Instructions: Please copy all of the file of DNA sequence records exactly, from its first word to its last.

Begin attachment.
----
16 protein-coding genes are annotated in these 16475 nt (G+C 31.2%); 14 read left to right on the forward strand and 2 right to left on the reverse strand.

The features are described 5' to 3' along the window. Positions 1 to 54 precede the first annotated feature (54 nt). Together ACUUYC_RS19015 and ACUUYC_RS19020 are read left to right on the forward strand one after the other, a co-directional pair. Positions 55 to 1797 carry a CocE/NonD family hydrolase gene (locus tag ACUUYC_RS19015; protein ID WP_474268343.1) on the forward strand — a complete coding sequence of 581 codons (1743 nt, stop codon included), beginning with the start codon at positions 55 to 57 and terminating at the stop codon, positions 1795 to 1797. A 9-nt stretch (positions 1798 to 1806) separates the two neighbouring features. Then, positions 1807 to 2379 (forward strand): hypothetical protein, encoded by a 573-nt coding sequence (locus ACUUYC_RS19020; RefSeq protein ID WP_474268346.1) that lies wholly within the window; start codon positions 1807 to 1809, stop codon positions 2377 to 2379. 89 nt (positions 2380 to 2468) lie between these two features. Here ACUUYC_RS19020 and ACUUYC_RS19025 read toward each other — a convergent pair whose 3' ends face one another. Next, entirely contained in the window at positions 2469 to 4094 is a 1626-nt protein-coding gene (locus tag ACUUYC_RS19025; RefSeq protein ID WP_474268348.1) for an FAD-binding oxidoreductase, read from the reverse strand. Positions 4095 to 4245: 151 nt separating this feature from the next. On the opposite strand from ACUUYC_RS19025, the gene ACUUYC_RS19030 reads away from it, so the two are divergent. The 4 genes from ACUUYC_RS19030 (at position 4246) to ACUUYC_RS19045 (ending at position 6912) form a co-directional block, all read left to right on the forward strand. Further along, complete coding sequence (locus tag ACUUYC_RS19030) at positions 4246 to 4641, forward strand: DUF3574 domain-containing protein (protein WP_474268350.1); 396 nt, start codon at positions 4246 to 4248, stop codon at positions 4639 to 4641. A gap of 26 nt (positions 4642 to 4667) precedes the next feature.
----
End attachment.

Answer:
16 protein-coding genes are annotated in these 16475 nt (G+C 31.2%); 14 read left to right on the forward strand and 2 right to left on the reverse strand.

The features are described 5' to 3' along the window. Positions 1 to 54 precede the first annotated feature (54 nt). Together ACUUYC_RS19015 and ACUUYC_RS19020 are read left to right on the forward strand one after the other, a co-directional pair. Positions 55 to 1797 carry a CocE/NonD family hydrolase gene (locus tag ACUUYC_RS19015; protein ID WP_474268343.1) on the forward strand — a complete coding sequence of 581 codons (1743 nt, stop codon included), beginning with the start codon at positions 55 to 57 and terminating at the stop codon, positions 1795 to 1797. A 9-nt stretch (positions 1798 to 1806) separates the two neighbouring features. Then, positions 1807 to 2379 (forward strand): hypothetical protein, encoded by a 573-nt coding sequence (locus ACUUYC_RS19020; RefSeq protein ID WP_474268346.1) that lies wholly within the window; start codon positions 1807 to 1809, stop codon positions 2377 to 2379. 89 nt (positions 2380 to 2468) lie between these two features. Here ACUUYC_RS19020 and ACUUYC_RS19025 read toward each other — a convergent pair whose 3' ends face one another. Next, entirely contained in the window at positions 2469 to 4094 is a 1626-nt protein-coding gene (locus tag ACUUYC_RS19025; RefSeq protein ID WP_474268348.1) for an FAD-binding oxidoreductase, read from the reverse strand. Positions 4095 to 4245: 151 nt separating this feature from the next. On the opposite strand from ACUUYC_RS19025, the gene ACUUYC_RS19030 reads away from it, so the two are divergent. The 4 genes from ACUUYC_RS19030 (at position 4246) to ACUUYC_RS19045 (ending at position 6912) form a co-directional block, all read left to right on the forward strand. Further along, complete coding sequence (locus tag ACUUYC_RS19030) at positions 4246 to 4641, forward strand: DUF3574 domain-containing protein (protein WP_474268350.1); 396 nt, start codon at positions 4246 to 4248, stop codon at positions 4639 to 4641. A gap of 26 nt (positions 4642 to 4667) precedes the next feature.